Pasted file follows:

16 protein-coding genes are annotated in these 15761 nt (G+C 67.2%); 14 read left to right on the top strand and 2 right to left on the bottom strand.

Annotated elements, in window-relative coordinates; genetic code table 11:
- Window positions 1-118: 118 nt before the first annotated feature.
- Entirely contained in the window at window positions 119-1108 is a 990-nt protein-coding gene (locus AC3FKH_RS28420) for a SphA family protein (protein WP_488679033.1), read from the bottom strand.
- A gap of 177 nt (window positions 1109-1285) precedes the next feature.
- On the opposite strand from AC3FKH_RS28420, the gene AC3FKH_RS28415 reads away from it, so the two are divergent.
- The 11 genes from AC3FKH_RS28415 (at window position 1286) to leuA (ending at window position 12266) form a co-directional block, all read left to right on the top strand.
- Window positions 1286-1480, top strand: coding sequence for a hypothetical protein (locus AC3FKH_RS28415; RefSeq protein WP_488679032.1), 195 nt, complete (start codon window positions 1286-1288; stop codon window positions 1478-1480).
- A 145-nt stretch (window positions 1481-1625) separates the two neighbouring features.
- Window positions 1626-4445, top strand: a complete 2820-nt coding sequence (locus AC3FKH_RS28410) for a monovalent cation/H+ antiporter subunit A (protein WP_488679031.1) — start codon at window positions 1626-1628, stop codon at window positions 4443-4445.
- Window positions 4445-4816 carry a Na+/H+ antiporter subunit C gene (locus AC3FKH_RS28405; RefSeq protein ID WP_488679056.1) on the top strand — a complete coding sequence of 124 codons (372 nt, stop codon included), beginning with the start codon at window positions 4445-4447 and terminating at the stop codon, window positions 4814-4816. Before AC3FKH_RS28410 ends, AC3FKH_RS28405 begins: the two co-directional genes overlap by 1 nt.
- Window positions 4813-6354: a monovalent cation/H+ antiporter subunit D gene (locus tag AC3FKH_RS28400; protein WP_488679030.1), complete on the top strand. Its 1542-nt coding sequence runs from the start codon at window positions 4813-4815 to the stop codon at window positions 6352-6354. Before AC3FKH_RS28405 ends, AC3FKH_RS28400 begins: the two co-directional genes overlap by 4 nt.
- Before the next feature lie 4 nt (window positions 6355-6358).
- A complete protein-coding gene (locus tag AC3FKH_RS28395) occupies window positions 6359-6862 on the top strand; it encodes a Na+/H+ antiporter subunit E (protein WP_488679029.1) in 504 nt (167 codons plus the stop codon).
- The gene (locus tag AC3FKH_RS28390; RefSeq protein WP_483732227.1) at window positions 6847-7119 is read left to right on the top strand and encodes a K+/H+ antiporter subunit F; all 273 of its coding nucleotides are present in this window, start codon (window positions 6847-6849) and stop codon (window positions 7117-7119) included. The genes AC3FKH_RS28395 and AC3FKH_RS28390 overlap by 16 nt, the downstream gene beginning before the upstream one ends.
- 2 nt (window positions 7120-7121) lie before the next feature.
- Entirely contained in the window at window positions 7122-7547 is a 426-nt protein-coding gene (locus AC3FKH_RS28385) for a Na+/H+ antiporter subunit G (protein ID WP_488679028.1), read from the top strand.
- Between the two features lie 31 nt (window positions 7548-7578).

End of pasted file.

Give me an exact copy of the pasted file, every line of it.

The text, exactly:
16 protein-coding genes are annotated in these 15761 nt (G+C 67.2%); 14 read left to right on the top strand and 2 right to left on the bottom strand.

Annotated elements, in window-relative coordinates; genetic code table 11:
- Window positions 1-118: 118 nt before the first annotated feature.
- Entirely contained in the window at window positions 119-1108 is a 990-nt protein-coding gene (locus AC3FKH_RS28420) for a SphA family protein (protein WP_488679033.1), read from the bottom strand.
- A gap of 177 nt (window positions 1109-1285) precedes the next feature.
- On the opposite strand from AC3FKH_RS28420, the gene AC3FKH_RS28415 reads away from it, so the two are divergent.
- The 11 genes from AC3FKH_RS28415 (at window position 1286) to leuA (ending at window position 12266) form a co-directional block, all read left to right on the top strand.
- Window positions 1286-1480, top strand: coding sequence for a hypothetical protein (locus AC3FKH_RS28415; RefSeq protein WP_488679032.1), 195 nt, complete (start codon window positions 1286-1288; stop codon window positions 1478-1480).
- A 145-nt stretch (window positions 1481-1625) separates the two neighbouring features.
- Window positions 1626-4445, top strand: a complete 2820-nt coding sequence (locus AC3FKH_RS28410) for a monovalent cation/H+ antiporter subunit A (protein WP_488679031.1) — start codon at window positions 1626-1628, stop codon at window positions 4443-4445.
- Window positions 4445-4816 carry a Na+/H+ antiporter subunit C gene (locus AC3FKH_RS28405; RefSeq protein ID WP_488679056.1) on the top strand — a complete coding sequence of 124 codons (372 nt, stop codon included), beginning with the start codon at window positions 4445-4447 and terminating at the stop codon, window positions 4814-4816. Before AC3FKH_RS28410 ends, AC3FKH_RS28405 begins: the two co-directional genes overlap by 1 nt.
- Window positions 4813-6354: a monovalent cation/H+ antiporter subunit D gene (locus tag AC3FKH_RS28400; protein WP_488679030.1), complete on the top strand. Its 1542-nt coding sequence runs from the start codon at window positions 4813-4815 to the stop codon at window positions 6352-6354. Before AC3FKH_RS28405 ends, AC3FKH_RS28400 begins: the two co-directional genes overlap by 4 nt.
- Before the next feature lie 4 nt (window positions 6355-6358).
- A complete protein-coding gene (locus tag AC3FKH_RS28395) occupies window positions 6359-6862 on the top strand; it encodes a Na+/H+ antiporter subunit E (protein WP_488679029.1) in 504 nt (167 codons plus the stop codon).
- The gene (locus tag AC3FKH_RS28390; RefSeq protein WP_483732227.1) at window positions 6847-7119 is read left to right on the top strand and encodes a K+/H+ antiporter subunit F; all 273 of its coding nucleotides are present in this window, start codon (window positions 6847-6849) and stop codon (window positions 7117-7119) included. The genes AC3FKH_RS28395 and AC3FKH_RS28390 overlap by 16 nt, the downstream gene beginning before the upstream one ends.
- 2 nt (window positions 7120-7121) lie before the next feature.
- Entirely contained in the window at window positions 7122-7547 is a 426-nt protein-coding gene (locus AC3FKH_RS28385) for a Na+/H+ antiporter subunit G (protein ID WP_488679028.1), read from the top strand.
- Between the two features lie 31 nt (window positions 7548-7578).